A recent feature in Binghamton's Watson Review describes ongoing healthcare improvement research at the Watson Institute for Systems Excellence (WISE). Ongoing healthcare research at WISE includes research in ED throughput and supply chain. WISE researchers collaborate with a number of hospital systems including Vitua, Mayo, and Wilson and Binghamton General Hospitals.Thirteen research assistants in the WISE program have recently been placed in healthcare organizations.
In a recent New York Times article, Dr. Pauline W. Chen makes a case that organizational culture is more important than technique and technology in providing quality healthcare.
Popular author and speaker Atul Gawande challenged the 200 graduates of the 2011 Harvard Medical School to pursue a more systematic approach to delivering healthcare. He used pit crews and cowboys as examples of working as a system.
Prevailing misperception is that implementing any EHR complies with HITECH ACT requirements and incentive qualification. EHR implementation is only one part of meaningful use. Meaningful Use depends on workflow, evidence based clinical practice, measurement and reporting. In this presentation prepared for SHS by Kevin Martin, meaningful use is described along with the practical applications for organizations providing clinical care.
Students at Worcester Polytechnic Institute and in coordination with UMass' Center for Innovation and Transformational Change examined how lean tools can eliminate non-value added work, improve resource management, and create lean flow at the UMass Memorial Hospital. After implementing a number of changes, the team saw a reduction in patient throughput time, elimination of defects in the chart tracking process, and a decrease in stocked inventory.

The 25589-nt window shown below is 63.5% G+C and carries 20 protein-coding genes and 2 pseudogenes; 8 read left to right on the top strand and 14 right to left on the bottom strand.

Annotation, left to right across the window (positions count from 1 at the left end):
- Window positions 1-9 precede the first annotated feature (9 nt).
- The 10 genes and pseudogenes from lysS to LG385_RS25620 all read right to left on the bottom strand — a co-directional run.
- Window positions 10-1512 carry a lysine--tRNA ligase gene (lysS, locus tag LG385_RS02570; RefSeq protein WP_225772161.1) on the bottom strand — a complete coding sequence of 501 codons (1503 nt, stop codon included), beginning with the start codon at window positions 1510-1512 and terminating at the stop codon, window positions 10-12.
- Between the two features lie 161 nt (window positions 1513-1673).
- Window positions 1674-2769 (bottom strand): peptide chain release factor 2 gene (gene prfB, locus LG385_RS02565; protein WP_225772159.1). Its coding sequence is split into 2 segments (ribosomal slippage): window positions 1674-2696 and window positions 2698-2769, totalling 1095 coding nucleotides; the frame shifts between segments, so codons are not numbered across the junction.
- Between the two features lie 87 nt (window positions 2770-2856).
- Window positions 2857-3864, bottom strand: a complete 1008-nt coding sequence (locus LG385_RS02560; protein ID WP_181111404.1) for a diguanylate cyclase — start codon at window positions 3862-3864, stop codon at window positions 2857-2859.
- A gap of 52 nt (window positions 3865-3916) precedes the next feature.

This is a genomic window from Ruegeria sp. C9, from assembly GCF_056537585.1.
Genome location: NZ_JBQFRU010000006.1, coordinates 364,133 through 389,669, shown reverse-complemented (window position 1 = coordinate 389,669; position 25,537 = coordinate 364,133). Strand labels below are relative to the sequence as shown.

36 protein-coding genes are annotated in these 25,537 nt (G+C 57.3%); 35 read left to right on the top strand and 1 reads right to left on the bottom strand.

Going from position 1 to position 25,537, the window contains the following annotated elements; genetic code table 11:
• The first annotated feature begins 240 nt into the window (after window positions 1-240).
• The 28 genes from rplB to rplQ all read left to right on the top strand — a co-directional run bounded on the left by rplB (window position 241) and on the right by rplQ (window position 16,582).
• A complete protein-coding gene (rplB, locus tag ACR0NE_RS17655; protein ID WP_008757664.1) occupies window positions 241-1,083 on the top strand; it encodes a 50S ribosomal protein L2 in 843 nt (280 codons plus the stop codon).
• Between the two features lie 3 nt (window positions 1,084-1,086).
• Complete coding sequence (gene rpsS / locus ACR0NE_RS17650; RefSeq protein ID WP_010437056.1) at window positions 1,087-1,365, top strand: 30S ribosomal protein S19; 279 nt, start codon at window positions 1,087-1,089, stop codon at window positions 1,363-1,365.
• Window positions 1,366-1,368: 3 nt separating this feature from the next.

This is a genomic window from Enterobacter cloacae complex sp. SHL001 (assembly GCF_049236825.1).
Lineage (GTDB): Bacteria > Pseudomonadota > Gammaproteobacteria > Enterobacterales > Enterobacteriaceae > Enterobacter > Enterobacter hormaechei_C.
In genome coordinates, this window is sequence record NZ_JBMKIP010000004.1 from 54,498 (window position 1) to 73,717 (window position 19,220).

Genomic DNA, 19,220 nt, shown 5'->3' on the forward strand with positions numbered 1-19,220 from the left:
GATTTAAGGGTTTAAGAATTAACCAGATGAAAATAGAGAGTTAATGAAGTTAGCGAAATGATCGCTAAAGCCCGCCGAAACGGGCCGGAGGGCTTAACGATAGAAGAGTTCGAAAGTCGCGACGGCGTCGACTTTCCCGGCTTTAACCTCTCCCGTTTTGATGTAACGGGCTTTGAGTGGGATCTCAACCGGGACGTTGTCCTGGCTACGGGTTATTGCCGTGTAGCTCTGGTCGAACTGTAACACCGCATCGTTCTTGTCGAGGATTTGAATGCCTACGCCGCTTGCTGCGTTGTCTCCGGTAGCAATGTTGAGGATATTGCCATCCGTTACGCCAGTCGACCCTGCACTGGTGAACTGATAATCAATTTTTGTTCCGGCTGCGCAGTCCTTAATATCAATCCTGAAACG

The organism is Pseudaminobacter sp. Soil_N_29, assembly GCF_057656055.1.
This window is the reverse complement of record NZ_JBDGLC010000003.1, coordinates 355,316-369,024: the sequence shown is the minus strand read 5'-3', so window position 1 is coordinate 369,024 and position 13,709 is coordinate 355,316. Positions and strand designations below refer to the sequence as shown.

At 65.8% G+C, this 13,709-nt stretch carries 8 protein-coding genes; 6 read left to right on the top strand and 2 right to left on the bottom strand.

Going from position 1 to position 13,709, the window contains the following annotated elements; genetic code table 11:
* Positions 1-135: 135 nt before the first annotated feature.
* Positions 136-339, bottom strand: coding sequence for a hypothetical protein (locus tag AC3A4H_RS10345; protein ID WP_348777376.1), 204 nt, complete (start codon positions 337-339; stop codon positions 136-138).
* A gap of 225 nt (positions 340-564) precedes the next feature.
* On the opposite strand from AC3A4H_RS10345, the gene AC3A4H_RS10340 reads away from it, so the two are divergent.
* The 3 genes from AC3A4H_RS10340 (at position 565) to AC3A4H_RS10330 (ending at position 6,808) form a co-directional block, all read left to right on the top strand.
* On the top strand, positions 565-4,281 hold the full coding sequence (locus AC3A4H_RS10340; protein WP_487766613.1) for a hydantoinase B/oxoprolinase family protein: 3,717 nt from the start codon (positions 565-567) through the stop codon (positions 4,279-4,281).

A multidisciplinary team working at the Rady Children's Hospital in San Diego, Calif., was formed to improve ED throughput. Based on comprehensive variability analysis the team implemented a number of changes including daily performance reporting, a fast track for lower acuity patients, and standardized nurse and physician rounding. The changes resulted in a 10 percent lower length of stay and a 50 percent reduction in left without being seen. These changes are planned to improve revenue by $782,000 to be budgeted in the next fiscal year.
A team at Kadlec Regional Medical Center in Richland, Wash., took a lean approach to improving the availability and reliability of anesthesia related equipment in the OR. The team included physicians, staff, and external consultants. The article describes the background of total productive maintenance and how it was applied by a multidisciplinary team including physicians, OR staff, and clinical engineering. View related photos
In this Ezine article author Gerald Leone describes how lean tools and principles were successfully applied in preparation for a Joint Commission Survey.
In an article recently published in the Journal of Industrial Engineering and Management, the authors concluded that while IE students working in hospitals focused on technical approaches to improvement, mastery and application of softer skills may be more beneficial.